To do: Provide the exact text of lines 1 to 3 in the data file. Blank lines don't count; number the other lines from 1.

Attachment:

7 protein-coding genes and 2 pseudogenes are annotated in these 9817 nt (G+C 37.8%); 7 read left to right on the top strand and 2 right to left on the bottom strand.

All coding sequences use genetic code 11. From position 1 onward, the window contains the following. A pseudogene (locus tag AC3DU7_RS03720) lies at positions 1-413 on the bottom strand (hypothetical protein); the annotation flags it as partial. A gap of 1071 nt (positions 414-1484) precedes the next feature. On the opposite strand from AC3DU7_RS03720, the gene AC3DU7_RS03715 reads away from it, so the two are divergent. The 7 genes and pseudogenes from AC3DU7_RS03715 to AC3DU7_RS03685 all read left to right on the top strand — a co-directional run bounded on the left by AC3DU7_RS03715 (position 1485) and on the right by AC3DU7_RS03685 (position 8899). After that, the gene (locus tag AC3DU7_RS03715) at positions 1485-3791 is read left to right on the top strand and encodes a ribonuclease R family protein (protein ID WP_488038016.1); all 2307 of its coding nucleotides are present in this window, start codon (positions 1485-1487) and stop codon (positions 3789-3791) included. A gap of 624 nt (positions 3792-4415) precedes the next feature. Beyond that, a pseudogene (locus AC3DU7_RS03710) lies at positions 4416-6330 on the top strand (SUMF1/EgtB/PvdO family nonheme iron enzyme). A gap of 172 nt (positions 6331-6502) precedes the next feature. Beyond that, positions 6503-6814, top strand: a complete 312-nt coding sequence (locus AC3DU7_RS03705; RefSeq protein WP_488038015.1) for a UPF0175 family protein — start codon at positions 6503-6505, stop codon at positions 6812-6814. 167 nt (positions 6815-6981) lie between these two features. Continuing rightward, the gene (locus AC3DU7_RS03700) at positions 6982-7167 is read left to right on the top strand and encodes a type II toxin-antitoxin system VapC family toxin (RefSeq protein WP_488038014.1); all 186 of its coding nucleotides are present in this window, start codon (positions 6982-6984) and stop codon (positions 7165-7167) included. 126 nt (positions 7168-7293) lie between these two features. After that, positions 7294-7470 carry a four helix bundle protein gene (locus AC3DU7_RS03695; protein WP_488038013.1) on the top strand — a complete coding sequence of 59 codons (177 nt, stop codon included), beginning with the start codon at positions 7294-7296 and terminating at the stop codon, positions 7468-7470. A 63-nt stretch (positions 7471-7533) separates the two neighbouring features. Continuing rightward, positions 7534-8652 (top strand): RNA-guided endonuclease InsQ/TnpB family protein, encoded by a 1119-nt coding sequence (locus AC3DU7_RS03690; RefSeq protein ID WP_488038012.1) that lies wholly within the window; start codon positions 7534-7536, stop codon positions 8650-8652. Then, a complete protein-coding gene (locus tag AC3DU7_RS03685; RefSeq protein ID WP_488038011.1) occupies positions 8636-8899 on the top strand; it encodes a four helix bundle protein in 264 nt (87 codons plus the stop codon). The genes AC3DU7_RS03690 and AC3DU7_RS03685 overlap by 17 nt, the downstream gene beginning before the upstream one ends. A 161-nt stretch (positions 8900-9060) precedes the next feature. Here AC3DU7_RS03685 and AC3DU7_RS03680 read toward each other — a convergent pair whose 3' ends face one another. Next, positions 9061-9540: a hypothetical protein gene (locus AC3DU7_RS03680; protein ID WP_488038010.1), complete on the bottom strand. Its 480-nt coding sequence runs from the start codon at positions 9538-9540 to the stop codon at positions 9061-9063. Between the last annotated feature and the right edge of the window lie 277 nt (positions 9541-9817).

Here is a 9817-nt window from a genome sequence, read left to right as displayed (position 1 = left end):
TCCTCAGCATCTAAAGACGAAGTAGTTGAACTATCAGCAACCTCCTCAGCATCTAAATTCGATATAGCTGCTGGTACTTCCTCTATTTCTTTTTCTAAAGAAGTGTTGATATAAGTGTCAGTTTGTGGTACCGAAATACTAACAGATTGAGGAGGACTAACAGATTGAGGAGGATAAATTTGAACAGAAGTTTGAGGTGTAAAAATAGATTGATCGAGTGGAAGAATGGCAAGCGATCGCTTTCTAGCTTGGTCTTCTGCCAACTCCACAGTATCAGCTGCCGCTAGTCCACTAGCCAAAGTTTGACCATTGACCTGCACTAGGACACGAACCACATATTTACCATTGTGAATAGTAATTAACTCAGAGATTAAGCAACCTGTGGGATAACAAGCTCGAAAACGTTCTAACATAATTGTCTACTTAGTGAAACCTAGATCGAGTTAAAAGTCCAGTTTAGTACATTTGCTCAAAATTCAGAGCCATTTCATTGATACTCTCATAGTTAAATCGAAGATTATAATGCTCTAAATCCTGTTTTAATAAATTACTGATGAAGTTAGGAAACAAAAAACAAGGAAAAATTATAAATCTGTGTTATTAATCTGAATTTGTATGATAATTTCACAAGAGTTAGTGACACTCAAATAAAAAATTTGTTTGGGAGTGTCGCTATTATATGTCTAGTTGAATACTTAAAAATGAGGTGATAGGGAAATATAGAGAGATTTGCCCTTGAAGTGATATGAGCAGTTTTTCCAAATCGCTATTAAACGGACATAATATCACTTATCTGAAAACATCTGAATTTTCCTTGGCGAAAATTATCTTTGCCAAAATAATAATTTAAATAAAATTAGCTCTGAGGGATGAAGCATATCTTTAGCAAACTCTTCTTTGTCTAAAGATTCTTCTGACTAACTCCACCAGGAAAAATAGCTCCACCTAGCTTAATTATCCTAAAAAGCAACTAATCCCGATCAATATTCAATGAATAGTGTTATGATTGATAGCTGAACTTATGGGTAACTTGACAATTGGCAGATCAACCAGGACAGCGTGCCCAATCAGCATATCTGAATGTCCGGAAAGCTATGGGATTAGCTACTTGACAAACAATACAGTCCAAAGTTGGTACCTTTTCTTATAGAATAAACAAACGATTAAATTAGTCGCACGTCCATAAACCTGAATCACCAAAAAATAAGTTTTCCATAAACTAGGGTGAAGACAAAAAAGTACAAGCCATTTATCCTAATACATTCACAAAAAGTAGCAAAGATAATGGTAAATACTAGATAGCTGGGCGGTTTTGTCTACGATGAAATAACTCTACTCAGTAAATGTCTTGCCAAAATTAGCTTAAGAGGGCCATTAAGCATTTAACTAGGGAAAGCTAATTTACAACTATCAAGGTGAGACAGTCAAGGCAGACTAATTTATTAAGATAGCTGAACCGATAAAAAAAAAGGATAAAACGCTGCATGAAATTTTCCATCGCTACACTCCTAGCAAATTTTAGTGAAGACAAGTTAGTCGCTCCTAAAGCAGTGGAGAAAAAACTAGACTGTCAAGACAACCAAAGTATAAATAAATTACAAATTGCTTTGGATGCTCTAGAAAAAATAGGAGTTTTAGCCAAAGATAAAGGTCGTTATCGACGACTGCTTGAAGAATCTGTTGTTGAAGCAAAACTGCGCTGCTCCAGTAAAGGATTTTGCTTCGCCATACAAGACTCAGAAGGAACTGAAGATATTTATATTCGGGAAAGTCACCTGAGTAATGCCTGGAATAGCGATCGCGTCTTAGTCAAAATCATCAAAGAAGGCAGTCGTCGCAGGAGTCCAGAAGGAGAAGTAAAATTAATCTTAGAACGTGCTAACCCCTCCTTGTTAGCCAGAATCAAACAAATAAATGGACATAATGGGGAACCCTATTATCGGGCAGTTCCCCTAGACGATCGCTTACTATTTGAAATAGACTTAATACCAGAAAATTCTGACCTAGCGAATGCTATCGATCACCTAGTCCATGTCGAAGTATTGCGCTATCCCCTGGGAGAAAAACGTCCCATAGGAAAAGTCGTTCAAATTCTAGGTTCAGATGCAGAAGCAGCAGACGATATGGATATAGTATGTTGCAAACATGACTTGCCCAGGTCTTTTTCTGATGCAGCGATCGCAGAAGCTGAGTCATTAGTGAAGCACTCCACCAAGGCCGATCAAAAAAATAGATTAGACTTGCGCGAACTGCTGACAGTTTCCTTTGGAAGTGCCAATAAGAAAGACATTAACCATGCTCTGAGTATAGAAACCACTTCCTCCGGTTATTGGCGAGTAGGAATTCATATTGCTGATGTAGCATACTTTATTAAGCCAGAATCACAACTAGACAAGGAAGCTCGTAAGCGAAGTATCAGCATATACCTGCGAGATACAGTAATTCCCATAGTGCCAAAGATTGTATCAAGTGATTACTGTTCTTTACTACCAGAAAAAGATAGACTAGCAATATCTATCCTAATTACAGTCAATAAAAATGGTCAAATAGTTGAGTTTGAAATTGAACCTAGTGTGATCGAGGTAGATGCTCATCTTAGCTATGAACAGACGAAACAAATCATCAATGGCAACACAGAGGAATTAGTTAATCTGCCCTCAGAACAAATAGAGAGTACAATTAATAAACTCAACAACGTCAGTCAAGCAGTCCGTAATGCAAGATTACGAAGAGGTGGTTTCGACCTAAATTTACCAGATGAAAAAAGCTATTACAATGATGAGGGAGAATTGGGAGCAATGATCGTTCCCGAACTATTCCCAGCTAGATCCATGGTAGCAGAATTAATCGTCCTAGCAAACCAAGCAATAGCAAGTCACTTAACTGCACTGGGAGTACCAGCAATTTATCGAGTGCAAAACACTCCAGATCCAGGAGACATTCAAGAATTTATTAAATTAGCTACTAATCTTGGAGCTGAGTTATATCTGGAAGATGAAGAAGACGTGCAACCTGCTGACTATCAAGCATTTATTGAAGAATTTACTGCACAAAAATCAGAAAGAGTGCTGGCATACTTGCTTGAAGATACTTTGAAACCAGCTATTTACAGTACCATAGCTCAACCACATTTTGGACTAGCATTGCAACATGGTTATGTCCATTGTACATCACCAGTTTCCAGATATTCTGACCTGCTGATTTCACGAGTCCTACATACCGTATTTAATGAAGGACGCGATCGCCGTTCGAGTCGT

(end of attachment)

7 protein-coding genes and 2 pseudogenes are annotated in these 9817 nt (G+C 37.8%); 7 read left to right on the top strand and 2 right to left on the bottom strand.

All coding sequences use genetic code 11. From position 1 onward, the window contains the following. A pseudogene (locus tag AC3DU7_RS03720) lies at positions 1-413 on the bottom strand (hypothetical protein); the annotation flags it as partial. A gap of 1071 nt (positions 414-1484) precedes the next feature. On the opposite strand from AC3DU7_RS03720, the gene AC3DU7_RS03715 reads away from it, so the two are divergent. The 7 genes and pseudogenes from AC3DU7_RS03715 to AC3DU7_RS03685 all read left to right on the top strand — a co-directional run bounded on the left by AC3DU7_RS03715 (position 1485) and on the right by AC3DU7_RS03685 (position 8899). After that, the gene (locus tag AC3DU7_RS03715) at positions 1485-3791 is read left to right on the top strand and encodes a ribonuclease R family protein (protein ID WP_488038016.1); all 2307 of its coding nucleotides are present in this window, start codon (positions 1485-1487) and stop codon (positions 3789-3791) included. A gap of 624 nt (positions 3792-4415) precedes the next feature. Beyond that, a pseudogene (locus AC3DU7_RS03710) lies at positions 4416-6330 on the top strand (SUMF1/EgtB/PvdO family nonheme iron enzyme). A gap of 172 nt (positions 6331-6502) precedes the next feature. Beyond that, positions 6503-6814, top strand: a complete 312-nt coding sequence (locus AC3DU7_RS03705; RefSeq protein WP_488038015.1) for a UPF0175 family protein — start codon at positions 6503-6505, stop codon at positions 6812-6814. 167 nt (positions 6815-6981) lie between these two features. Continuing rightward, the gene (locus AC3DU7_RS03700) at positions 6982-7167 is read left to right on the top strand and encodes a type II toxin-antitoxin system VapC family toxin (RefSeq protein WP_488038014.1); all 186 of its coding nucleotides are present in this window, start codon (positions 6982-6984) and stop codon (positions 7165-7167) included. 126 nt (positions 7168-7293) lie between these two features. After that, positions 7294-7470 carry a four helix bundle protein gene (locus AC3DU7_RS03695; protein WP_488038013.1) on the top strand — a complete coding sequence of 59 codons (177 nt, stop codon included), beginning with the start codon at positions 7294-7296 and terminating at the stop codon, positions 7468-7470. A 63-nt stretch (positions 7471-7533) separates the two neighbouring features. Continuing rightward, positions 7534-8652 (top strand): RNA-guided endonuclease InsQ/TnpB family protein, encoded by a 1119-nt coding sequence (locus AC3DU7_RS03690; RefSeq protein ID WP_488038012.1) that lies wholly within the window; start codon positions 7534-7536, stop codon positions 8650-8652. Then, a complete protein-coding gene (locus tag AC3DU7_RS03685; RefSeq protein ID WP_488038011.1) occupies positions 8636-8899 on the top strand; it encodes a four helix bundle protein in 264 nt (87 codons plus the stop codon). The genes AC3DU7_RS03690 and AC3DU7_RS03685 overlap by 17 nt, the downstream gene beginning before the upstream one ends. A 161-nt stretch (positions 8900-9060) precedes the next feature. Here AC3DU7_RS03685 and AC3DU7_RS03680 read toward each other — a convergent pair whose 3' ends face one another. Next, positions 9061-9540: a hypothetical protein gene (locus AC3DU7_RS03680; protein ID WP_488038010.1), complete on the bottom strand. Its 480-nt coding sequence runs from the start codon at positions 9538-9540 to the stop codon at positions 9061-9063. Between the last annotated feature and the right edge of the window lie 277 nt (positions 9541-9817).

Here is a 9817-nt window from a genome sequence, read left to right as displayed (position 1 = left end):